“If you want to keep wasting your time here, trying to get into the Hokage’s good graces,” he narrowed his eyes knowingly, “then be my guest.” He turned to go, but said over his shoulder, “Just quit annoying me, Sakura. ‘We’ are no team.”

Without another look back, he turned and walked away, leaving her standing in the middle of the street.

Sasuke’s words hit her like a slap. She just stood there and watched him go. Leaving her to pick up the pieces. Literally.

He was right. This was no team. And her doing the bulk of the work was not teamwork. But some way, somehow, even though she knew it wasn’t true, he had made her feel like she was the one screwing it up again.

Sakura collected herself and numbly returned to the job. She didn’t hear the merchant shouting about how Konoha ninjas were good-for-nothings nowadays. She didn’t blink when he demanded she pay out of her own pocket for the whole crate of goods. She didn’t say a word when he threatened to report every last bit of this incident to the Hokage.

Several hours later she unloaded and finished the mission. By herself.

“Thank you for your patronage, sir,” she said tonelessly. “The Hokage will reimburse you for the damages.”

The screen door slammed in her face.

She sighed and bent a sore arm to tuck the mission scroll in her pocket. Then she slowly made her way to the Hokage’s office to make her report.

“Enter,” Tsunade said tiredly. Sakura founded her seated between two very large stacks of paperwork on her desk.

She sat back and sighed, pushing blonde wisps away from her forehead.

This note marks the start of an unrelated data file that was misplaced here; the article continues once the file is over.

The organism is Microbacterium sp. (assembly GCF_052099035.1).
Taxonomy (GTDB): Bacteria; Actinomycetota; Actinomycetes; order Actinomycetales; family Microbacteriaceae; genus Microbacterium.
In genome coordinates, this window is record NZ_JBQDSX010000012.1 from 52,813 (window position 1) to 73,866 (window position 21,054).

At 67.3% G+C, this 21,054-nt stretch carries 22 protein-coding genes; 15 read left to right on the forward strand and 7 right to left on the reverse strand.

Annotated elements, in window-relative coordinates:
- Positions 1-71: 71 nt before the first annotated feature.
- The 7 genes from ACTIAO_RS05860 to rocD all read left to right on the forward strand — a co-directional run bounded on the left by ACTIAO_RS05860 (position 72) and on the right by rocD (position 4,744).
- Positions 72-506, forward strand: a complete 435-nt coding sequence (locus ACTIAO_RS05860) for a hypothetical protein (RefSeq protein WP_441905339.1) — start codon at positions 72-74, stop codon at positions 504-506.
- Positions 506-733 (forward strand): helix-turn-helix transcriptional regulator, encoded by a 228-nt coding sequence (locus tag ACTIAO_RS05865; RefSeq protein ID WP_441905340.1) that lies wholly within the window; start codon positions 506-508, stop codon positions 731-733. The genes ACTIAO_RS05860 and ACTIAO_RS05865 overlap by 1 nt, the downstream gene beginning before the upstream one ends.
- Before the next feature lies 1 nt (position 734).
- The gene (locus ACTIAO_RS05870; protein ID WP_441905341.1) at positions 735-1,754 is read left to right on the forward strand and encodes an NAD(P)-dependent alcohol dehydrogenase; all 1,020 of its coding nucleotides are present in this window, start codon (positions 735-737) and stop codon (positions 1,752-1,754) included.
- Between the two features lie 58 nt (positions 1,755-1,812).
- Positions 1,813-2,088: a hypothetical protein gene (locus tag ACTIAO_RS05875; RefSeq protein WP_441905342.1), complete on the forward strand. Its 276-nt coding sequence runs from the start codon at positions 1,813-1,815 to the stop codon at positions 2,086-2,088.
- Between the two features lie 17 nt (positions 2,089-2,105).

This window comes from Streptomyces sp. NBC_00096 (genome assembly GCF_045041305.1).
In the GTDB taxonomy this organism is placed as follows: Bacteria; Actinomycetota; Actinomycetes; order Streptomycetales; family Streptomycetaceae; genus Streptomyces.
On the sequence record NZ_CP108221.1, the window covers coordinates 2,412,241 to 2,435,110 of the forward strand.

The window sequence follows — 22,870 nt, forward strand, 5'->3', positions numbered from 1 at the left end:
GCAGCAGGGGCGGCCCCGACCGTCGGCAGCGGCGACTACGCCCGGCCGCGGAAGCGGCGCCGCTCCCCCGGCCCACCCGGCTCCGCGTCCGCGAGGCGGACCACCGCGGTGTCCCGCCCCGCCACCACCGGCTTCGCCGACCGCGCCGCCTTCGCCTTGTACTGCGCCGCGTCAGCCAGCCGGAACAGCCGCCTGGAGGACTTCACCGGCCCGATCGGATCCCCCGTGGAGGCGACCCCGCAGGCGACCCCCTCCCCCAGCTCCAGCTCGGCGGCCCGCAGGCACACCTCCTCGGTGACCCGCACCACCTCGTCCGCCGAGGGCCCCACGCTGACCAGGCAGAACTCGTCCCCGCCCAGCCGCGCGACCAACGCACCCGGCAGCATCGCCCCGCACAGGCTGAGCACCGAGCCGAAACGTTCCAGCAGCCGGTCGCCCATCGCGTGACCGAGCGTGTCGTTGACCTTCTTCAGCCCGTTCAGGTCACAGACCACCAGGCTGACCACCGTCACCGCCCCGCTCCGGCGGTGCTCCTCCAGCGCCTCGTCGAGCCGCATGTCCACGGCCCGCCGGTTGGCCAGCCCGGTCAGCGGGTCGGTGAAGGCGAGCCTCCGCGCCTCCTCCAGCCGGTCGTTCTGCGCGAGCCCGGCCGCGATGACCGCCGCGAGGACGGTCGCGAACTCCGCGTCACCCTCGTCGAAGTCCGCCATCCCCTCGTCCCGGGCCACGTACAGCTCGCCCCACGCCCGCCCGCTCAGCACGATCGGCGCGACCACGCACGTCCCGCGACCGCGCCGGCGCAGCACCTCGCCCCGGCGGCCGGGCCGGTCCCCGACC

“I heard what happened,” she said, saving Sakura the trouble. “Sasuke’s already been by. Said he’ll pay for the damages.”

Sakura was too tired to be gracious, so she just kept her mouth shut.

But she scowled at the memory of his callous words. To have worked so hard, in spite of everything, to cultivate a team, only to have it thrown in her face?

”Bastard,’ she thought bitterly.

Her expression wasn’t missed by Tsunade.

“Yes,” she said dryly, “my thoughts exactly.”

Sasuke’s generosity was little consolation for sticking her with the blame and the work. Tsunade guessed there was more to the story, but she’d let Sakura cool off first before she asked what really happened.

Tsunade took up another sheet of paper from the largest stack, gave it a quick glance, then wearily plopped it onto the top of the smaller stack.

Sakura felt a little ashamed. Her problems with Team 7 seemed ridiculous compared to the duties of a Hokage. She had the care of a whole village on her shoulders. And these mountains of paperwork were daunting enough. How could one village produce so much documentation?

“Um, Tsunade-sama,” Sakura said hesitantly, “what is all this stuff?”

The Hokage recited all the possible things that could be in the highest pile — legal documents, ordinances, complaints, deeds, the list went on and on — then she laid her hand atop the smaller stack.

“And these are requests made to Konoha by anyone and everyone. Some just need an official, but some need an armed escort. Some are within the Fire Country and some are from bordering nations,” she said.

She drummed her red fingernails on the papers.

“But we simply don’t have enough teams available to fill these minor requests. I can’t justify it. And you’re team,” her mouth snapped into a frown at the thought. “As you well know, it’s just not an option.”

Irritated, she picked up a few more folders from the largest pile and flipped through them. One she threw in the trash outright, the other she slapped onto the mission request pile.